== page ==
Uganda’s logistics industry can do better if more women are allowed to join the sector, a new study by lobby group TradeMark East Africa says, adding that women enhance workplace diversity by providing unique job skills.
According to the report released recently, women working in Uganda’s logistics sector make up only 15.8 percent, compared to Rwanda’s 33.3 percent.
Uganda is almost matched by Burundi which trails at 15.6 percent women in the sector while Kenya can only boast of 20.5 percent, as her southern neighbour Tanzania, like Uganda, absorbs only 15.8 percent.
The study indicates that 68 percent of female employees in the logistics sector find working conditions ‘very poor’ as opposed to only 13 percent who find the conditions ‘good’.
Collectively, the East Africa region only has 19.73 per cent of its women in the logistics industry with men taking up the remaining 80.21 per cent of the jobs. This statistic, according to the report circulated to the private sector and government agencies, has to be improved in favour women through affirmative action.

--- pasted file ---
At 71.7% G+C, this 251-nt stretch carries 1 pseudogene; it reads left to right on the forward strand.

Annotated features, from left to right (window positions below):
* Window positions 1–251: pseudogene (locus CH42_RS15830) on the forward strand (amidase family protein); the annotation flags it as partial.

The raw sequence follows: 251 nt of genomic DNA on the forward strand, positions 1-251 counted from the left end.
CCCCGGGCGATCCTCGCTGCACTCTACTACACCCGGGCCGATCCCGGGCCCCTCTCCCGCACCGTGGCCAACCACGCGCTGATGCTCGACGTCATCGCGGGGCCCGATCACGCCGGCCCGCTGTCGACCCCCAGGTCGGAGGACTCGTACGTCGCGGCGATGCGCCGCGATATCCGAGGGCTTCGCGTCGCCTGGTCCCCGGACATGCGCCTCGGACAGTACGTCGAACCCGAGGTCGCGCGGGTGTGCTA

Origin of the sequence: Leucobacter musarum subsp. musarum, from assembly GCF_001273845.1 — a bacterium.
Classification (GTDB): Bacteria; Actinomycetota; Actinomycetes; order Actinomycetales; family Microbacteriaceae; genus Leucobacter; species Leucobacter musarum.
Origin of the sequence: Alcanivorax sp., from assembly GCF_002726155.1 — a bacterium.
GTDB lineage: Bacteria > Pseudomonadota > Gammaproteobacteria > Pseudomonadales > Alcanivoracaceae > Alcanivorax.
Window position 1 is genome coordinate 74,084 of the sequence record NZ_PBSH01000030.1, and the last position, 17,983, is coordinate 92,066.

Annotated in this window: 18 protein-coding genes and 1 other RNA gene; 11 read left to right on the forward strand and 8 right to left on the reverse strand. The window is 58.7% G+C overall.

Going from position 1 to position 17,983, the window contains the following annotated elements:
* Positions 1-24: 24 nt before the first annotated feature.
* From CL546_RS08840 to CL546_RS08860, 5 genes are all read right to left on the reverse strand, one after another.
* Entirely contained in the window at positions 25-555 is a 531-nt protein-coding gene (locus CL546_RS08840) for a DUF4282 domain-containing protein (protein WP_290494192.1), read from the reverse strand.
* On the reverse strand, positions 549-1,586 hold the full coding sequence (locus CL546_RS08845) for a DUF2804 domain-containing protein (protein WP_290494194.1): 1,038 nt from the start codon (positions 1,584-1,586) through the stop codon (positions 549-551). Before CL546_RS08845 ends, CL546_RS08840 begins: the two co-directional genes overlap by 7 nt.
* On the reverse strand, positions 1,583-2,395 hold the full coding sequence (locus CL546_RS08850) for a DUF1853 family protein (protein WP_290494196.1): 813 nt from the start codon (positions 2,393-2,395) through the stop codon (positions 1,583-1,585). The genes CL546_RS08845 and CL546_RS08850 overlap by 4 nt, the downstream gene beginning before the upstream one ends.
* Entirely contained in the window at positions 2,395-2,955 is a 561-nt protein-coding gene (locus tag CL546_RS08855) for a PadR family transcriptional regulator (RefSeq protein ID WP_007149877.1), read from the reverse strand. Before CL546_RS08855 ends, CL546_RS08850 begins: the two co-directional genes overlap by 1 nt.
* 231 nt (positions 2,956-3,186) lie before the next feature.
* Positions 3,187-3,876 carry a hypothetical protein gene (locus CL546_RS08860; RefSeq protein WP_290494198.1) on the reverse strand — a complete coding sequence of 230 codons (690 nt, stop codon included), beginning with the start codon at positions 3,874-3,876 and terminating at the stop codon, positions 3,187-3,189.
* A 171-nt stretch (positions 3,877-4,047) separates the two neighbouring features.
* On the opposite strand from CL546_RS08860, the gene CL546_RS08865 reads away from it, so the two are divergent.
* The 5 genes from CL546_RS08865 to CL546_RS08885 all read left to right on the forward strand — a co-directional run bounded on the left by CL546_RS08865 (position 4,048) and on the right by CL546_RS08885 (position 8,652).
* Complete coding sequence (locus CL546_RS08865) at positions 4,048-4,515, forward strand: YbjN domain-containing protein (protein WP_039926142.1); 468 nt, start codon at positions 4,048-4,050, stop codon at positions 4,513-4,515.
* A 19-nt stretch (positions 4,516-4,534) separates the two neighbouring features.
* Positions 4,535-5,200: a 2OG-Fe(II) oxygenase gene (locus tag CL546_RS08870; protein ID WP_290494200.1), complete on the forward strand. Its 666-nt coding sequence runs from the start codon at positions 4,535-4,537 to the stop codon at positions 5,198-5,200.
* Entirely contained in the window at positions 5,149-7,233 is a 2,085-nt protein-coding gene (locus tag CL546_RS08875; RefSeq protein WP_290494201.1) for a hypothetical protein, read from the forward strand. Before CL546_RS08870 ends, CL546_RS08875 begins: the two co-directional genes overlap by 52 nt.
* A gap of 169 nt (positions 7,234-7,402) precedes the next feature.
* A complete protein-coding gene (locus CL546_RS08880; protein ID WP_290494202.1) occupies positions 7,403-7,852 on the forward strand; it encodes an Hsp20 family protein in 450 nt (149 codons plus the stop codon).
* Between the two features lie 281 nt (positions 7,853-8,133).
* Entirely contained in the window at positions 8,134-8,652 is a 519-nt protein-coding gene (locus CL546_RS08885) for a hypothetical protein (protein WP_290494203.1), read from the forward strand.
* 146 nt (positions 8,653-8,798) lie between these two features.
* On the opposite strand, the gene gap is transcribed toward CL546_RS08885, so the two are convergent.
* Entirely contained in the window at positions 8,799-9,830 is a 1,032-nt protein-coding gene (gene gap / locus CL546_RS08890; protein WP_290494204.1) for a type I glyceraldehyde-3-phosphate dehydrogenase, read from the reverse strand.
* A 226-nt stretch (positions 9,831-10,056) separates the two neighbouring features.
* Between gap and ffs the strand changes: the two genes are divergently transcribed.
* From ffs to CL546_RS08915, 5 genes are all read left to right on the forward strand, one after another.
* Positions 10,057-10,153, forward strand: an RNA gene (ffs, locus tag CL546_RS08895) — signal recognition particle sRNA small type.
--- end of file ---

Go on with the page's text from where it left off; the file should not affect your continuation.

“East Africa’s logistics industry faces a significant skills gap and the region could make up on much needed skills by enhancing women’s participation. We need to get to that level where more women take up relevant training courses and eventually these jobs so that we all grow the economies,” TradeMark East Africa Director of Trade Logistics Abhishek Sharma says in the report.
Further, according to the study, the entry of young women to the industry is very narrow, a situation likely to make the sector worsen as women in the region are failing to enroll in logistics-related training.
Discrimination at the work place, unsupportive industry and work environment, sexual harassment, cultural and societal barriers, information and awareness were also outlined as the key challenges that hinder the participation of women in this sector.
To address these challenges, the report said there is need for logistics firms to forge partnerships with relevant stakeholders so that appropriate policy frameworks are put in place to enable the region’s women participate more in the industry.